Tim Bollerslev, James Marrone, Lai Xu, and Hao Zhou
Abstract: Recent empirical evidence suggests that the variance risk premium, or the difference between risk-neutral and statistical expectations of the future return variation, predicts aggregate stock market returns, with the predictability especially strong at the 2-4 month horizons. We provide extensive Monte Carlo simulation evidence that statistical finite sample biases in the overlapping return regressions underlying these findings can not ``explain" this apparent predictability. Further corroborating the existing empirical evidence, we show that the patterns in the predictability across different return horizons estimated from country specific regressions for France, Germany, Japan, Switzerland and the U.K. are remarkably similar to the pattern previously documented for the U.S. Defining a ``global" variance risk premium, we uncover even stronger predictability and almost identical cross-country patterns through the use of panel regressions that effectively restrict the compensation for world-wide variance risk to be the same across countries. Our findings are broadly consistent with the implications from a stylized two-country general equilibrium model explicitly incorporating the effects of world-wide time-varying economic uncertainty.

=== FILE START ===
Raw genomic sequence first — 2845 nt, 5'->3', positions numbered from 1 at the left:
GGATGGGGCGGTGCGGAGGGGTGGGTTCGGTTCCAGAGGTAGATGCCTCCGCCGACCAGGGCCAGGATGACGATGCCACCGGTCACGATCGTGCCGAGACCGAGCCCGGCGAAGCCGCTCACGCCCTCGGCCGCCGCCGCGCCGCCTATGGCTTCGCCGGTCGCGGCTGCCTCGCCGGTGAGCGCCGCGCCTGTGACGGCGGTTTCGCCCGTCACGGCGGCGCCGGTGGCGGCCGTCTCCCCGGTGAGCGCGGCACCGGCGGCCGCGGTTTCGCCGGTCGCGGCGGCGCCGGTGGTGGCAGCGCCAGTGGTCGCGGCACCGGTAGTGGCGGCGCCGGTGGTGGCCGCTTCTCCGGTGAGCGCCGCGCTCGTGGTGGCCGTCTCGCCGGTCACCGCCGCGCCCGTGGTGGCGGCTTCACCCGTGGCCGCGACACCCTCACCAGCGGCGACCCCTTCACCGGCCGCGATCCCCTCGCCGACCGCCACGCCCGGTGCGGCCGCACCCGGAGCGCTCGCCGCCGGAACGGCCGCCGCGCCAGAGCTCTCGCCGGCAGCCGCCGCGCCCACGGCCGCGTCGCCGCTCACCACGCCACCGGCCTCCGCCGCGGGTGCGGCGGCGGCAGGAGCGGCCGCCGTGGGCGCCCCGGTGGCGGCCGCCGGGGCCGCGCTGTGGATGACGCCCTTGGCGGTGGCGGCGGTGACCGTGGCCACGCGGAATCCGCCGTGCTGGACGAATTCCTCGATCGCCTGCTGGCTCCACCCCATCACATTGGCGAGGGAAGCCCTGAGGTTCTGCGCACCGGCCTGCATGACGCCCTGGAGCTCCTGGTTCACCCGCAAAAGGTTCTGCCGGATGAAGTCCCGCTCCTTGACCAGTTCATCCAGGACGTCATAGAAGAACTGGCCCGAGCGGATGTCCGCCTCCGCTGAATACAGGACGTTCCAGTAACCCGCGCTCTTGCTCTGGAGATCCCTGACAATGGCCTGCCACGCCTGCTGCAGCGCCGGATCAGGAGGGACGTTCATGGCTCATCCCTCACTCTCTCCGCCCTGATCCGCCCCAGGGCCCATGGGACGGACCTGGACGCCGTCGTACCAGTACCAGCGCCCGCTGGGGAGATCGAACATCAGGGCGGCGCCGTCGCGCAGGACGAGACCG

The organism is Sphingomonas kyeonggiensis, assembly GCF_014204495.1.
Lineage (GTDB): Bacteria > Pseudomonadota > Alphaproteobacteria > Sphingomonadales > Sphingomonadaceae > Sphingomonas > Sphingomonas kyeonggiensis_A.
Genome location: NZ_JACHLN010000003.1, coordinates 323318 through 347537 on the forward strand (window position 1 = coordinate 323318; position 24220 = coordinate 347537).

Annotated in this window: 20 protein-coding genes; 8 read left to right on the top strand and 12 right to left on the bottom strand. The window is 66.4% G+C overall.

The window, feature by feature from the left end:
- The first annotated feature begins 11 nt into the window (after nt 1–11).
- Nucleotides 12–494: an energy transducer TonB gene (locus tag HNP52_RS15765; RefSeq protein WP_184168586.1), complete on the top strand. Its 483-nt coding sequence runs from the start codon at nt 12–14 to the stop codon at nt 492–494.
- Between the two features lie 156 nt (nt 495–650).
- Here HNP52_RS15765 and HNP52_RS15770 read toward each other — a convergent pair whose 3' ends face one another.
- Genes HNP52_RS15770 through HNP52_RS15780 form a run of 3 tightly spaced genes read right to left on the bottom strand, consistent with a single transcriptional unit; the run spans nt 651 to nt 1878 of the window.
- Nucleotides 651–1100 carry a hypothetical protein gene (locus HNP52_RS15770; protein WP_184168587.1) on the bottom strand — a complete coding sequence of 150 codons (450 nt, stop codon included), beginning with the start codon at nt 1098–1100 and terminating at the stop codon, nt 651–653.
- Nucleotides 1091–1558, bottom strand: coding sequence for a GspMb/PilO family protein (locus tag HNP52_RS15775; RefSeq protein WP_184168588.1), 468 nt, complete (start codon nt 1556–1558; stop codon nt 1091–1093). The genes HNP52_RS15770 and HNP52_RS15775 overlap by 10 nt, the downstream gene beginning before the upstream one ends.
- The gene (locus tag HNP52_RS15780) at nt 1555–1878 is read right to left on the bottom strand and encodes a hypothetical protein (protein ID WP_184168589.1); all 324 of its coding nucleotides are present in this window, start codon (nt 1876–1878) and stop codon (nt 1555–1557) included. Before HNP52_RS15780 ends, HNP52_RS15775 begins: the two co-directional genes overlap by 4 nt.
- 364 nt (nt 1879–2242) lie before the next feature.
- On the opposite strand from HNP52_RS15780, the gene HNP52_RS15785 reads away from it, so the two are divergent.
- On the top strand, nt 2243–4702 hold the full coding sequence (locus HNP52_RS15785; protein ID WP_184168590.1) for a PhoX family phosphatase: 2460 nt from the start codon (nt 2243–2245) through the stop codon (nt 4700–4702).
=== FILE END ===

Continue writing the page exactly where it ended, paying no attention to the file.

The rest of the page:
Keywords: Variance risk premium, return predictability, over-lapping return regressions, international stock market returns, global variance riskFull paper (566 KB PDF) | Full paper (Screen Reader Version)